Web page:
Slick Woods is the stunning model who redefined expectations of pregnancy, and beauty, and, well, a woman’s capability to do it all, when she walked down the runway at the SavageXFenty show while in literal labour.
Later that night, she gave birth, revealing that she’d had contractions during the New York Fashion Week show. And two weeks after, she’s uploaded a floor-length mirror selfie to Instagram stories. In the photo, which will fade from her Instagram account but live on in the screen-grabbed internet and so many women’s psyches, Slick poses with a nappy bag over her shoulder, a dummy in the other hand and, most notably, a flat stomach. The buggy’s in the hallway behind her.
It’s already been heralded a ‘post baby SnapBack’, a ‘toned post-baby body’ and an example of ‘ripped abs’, in turn summoning two warring factions from deep within our soul. And the feud goes a little like this:
A splinter group peels off to wonder, perhaps, if this photo is all fake news, if it was taken before Slick even got pregnant (it wasn’t), or has been airbrushed (it hasn’t), and then we’re all left frowning and shrugging.
Because there’s no certain way out of this tussle, a tussle based on expectations of women’s collective righteousness that (alongside childbirth, its anticipation and aftershocks) no man ever has to bear.
Perhaps the answer lies in Slick’s truth. First up, she is 22 years old, and younger mothers tend to recover from childbirth - just like hangovers - quicker than older mothers. Second, far swifter than her ‘snapback’ was Slick’s transition from model to role model. Right after the Savage x Fenty show, she uploaded two photos of her looking serenely exquisite in lingerie, cradling her baby bump. And the caption was a powerful rallying call: “This is the face of a WOMAN IN LABOR, we hold shit down most of us don’t even know how much we’re going through, I’m here to say I CAN DO WHATEVER THE F_CK I WANT WHENEVER THE F_CK I WANT AND SO CAN YOU’.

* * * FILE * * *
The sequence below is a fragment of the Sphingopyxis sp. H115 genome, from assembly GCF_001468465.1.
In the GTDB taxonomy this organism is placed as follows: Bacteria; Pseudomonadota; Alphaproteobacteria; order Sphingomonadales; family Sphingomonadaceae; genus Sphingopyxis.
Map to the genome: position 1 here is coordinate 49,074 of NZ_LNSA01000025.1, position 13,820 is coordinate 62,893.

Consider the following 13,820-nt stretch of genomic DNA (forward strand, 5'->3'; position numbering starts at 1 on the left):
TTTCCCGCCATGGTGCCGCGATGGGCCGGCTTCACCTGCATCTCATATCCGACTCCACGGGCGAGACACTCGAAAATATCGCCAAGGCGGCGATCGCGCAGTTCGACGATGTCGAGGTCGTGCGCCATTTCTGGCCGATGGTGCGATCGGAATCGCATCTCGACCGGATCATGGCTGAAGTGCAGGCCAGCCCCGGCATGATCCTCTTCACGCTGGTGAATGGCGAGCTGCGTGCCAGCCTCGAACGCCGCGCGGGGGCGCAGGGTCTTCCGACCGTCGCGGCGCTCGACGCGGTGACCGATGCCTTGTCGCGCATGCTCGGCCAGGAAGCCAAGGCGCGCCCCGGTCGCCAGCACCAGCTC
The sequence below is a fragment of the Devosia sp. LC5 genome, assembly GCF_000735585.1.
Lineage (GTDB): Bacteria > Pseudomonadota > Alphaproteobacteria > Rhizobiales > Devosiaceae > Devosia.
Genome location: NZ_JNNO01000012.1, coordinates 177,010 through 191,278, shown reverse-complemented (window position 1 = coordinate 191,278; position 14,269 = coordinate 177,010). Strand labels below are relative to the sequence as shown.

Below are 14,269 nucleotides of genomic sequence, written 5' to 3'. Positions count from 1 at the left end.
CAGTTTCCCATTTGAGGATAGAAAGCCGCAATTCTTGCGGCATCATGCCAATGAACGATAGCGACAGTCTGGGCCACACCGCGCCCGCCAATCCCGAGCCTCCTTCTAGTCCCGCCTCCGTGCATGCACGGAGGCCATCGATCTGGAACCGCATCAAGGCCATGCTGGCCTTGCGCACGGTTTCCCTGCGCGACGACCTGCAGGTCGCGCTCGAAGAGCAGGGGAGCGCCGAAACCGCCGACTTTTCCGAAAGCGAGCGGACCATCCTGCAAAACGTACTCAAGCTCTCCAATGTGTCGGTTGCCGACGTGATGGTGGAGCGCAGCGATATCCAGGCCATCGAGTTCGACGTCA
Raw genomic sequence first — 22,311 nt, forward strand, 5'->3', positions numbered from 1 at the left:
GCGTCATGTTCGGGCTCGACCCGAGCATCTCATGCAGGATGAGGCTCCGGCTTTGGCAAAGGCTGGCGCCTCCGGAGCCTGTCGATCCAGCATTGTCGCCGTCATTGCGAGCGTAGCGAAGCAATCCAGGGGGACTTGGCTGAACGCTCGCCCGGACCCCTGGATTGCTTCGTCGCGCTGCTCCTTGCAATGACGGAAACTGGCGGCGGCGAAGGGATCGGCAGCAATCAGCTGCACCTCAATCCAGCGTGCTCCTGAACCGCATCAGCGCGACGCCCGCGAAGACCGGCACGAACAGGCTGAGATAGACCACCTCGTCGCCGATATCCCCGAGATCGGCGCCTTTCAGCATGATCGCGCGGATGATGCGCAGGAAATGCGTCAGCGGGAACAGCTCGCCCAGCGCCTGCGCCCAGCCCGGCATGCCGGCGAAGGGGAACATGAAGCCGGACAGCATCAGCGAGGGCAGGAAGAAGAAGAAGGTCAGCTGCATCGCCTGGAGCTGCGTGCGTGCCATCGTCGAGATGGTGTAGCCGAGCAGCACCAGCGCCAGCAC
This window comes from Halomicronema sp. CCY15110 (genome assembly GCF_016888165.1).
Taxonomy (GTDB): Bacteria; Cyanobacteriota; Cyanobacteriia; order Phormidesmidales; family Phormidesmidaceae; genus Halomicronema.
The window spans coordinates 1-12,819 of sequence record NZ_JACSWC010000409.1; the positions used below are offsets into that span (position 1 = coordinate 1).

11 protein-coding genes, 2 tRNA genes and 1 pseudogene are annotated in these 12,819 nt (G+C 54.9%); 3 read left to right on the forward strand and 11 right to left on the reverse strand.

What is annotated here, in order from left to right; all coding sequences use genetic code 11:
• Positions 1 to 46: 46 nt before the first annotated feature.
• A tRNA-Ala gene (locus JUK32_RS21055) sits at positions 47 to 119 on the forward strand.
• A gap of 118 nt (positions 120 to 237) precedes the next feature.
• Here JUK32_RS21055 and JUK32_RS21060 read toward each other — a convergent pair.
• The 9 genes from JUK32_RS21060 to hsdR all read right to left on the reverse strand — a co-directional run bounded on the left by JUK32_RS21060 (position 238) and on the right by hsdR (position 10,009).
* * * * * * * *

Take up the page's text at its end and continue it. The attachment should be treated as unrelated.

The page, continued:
She was heralded as a new feminist icon, thanks to her message that all barriers to women’s participation and access to public life should evaporate, right now.
The current message is far less strident - the only caption on her Instagram story simply reads ‘Out w lil daddie’, meaning her baby son. And that’s fine: doing one great thing doesn’t mean every thing she ever does has to be just as great. The same goes for her posing in a crop top - why should everything she does apply to anyone but her?
Yet it’s easy to see how sorely the old message jars with the current situation - two weeks after childbirth, most women can barely get themselves off the couch, let alone into a crop top and cargo pants. They should be able to do what the fuck they like, as Slick preached, but so often, their physicality, which they may wish ‘snapped back’ like Slick’s, gets in the way of that.
Slick is a role model, but she’s also a model, with a job to do, and returning to work, as so much of Instagram is these days for influencers of all stripes, just two weeks after childbirth is an unenviable challenge. Perhaps in tandem with this, she had a lot of help and training to get back into shape? It’s worth presuming that when contemplating any celebrity’s, or even any wealthy person’s body.
It’s truthful that Slick has somehow survived the biggest, most magical yet traumatising experience her body will have ever gone through and made it look like it was no big thing. And Slick can post her truth on her Instagram account as much as she damn well likes. But the truth isn’t always fair, is it